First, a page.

The Mississippi governor said Monday night that people in the Mississippi capital are poised to lose running water for an indeterminate period of time.
Governor Tate Reeves said at a press conference that the primary pump at Jackson’s main water treatment plant had been damaged and the city was using a spare pump.
Until fixed, Jackson has no reliable running water, affecting up to 180,000 people. The city won’t be able to produce enough water for serious needs like fighting fires and flushing toilets, Reeves said.
All Jackson Public schools will move to virtual learning on Tuesday because of water shortages, the school district said.
“We will continue to closely monitor water conditions at our schools on a daily basis and will consult with city officials to determine when it is safe for academics and staff to return for in-person learning,” the district said. .
No timeline has been given as to when the main pump will be repaired.
Reeves said authorities will distribute potable and non-potable water to residents.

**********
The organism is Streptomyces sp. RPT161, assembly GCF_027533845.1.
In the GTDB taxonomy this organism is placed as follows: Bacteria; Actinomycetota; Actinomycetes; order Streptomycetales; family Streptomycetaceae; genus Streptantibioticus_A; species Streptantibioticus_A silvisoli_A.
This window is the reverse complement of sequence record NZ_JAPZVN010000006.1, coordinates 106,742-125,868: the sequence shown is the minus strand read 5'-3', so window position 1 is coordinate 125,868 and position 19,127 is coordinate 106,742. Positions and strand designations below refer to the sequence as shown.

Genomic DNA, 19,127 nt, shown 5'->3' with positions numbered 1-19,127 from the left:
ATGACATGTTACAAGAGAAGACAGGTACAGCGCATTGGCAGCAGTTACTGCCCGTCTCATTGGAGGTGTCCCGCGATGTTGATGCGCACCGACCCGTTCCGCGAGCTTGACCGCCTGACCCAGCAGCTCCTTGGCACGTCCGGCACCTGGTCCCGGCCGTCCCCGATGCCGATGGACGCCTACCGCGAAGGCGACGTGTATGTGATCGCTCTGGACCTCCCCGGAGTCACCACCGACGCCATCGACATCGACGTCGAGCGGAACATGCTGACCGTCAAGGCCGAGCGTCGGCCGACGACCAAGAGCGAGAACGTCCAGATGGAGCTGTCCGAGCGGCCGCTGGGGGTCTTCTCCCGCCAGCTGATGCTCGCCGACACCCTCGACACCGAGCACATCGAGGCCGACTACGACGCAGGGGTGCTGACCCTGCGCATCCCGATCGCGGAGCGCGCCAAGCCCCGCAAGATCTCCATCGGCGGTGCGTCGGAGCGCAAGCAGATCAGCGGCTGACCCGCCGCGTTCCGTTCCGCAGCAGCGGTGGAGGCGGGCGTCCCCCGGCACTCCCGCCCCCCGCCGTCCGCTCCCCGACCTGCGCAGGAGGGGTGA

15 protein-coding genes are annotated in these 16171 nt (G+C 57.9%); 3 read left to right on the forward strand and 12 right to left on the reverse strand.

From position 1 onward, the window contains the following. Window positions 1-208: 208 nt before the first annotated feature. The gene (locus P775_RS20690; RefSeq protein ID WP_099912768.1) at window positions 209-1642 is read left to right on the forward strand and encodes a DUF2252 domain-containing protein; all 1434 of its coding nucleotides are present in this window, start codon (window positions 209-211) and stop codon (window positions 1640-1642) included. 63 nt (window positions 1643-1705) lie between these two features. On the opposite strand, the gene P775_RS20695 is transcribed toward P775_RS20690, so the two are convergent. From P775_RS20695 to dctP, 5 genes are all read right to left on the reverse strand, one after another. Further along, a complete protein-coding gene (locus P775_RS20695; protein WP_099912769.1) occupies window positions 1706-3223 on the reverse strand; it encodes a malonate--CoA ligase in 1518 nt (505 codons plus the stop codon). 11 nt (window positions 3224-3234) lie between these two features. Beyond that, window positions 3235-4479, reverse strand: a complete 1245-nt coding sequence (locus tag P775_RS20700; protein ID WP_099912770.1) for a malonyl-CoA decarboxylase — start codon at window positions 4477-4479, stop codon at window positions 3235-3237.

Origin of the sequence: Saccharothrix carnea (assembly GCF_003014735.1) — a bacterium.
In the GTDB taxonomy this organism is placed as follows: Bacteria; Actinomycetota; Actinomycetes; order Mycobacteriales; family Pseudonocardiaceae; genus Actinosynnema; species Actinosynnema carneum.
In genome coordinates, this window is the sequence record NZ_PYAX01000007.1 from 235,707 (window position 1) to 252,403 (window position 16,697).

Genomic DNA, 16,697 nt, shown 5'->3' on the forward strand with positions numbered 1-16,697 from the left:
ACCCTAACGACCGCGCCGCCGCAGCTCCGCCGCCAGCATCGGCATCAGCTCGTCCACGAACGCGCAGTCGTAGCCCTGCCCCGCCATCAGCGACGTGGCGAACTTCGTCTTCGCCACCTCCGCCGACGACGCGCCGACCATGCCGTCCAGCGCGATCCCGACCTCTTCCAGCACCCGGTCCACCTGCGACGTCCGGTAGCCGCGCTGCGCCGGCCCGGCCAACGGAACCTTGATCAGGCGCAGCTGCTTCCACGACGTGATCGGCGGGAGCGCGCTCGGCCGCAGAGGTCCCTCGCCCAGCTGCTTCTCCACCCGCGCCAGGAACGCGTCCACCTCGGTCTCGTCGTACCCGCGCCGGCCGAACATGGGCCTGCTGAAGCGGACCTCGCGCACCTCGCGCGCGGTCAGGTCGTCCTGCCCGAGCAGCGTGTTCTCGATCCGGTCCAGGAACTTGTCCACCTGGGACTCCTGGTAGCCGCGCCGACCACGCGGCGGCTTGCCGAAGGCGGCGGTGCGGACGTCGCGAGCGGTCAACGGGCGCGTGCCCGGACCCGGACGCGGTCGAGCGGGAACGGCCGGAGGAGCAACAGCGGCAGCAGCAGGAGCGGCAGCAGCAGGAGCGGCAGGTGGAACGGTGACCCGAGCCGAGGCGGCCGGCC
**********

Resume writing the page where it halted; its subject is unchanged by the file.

On Friday, the governor was informed that Jackson would not be able to produce enough water for all residents.
Reeves is in the process of declaring a state of emergency, which will allow state officials to better assist Jackson.
on Twitterthe city said it had not cut off water to residents, saying water shortages were expected to continue for several days.
governor Declared A state of emergency Saturday for parts of central Mississippi affected by massive flooding that forced residents to evacuate.
The State of Mississippi has begun emergency maintenance and repairs on Jackson’s water system. Officials are warning city residents not to drink the water. This is because the raw water from the reservoir is pushed through the pipes.
Darren Reynolds of ABC News contributed to this report.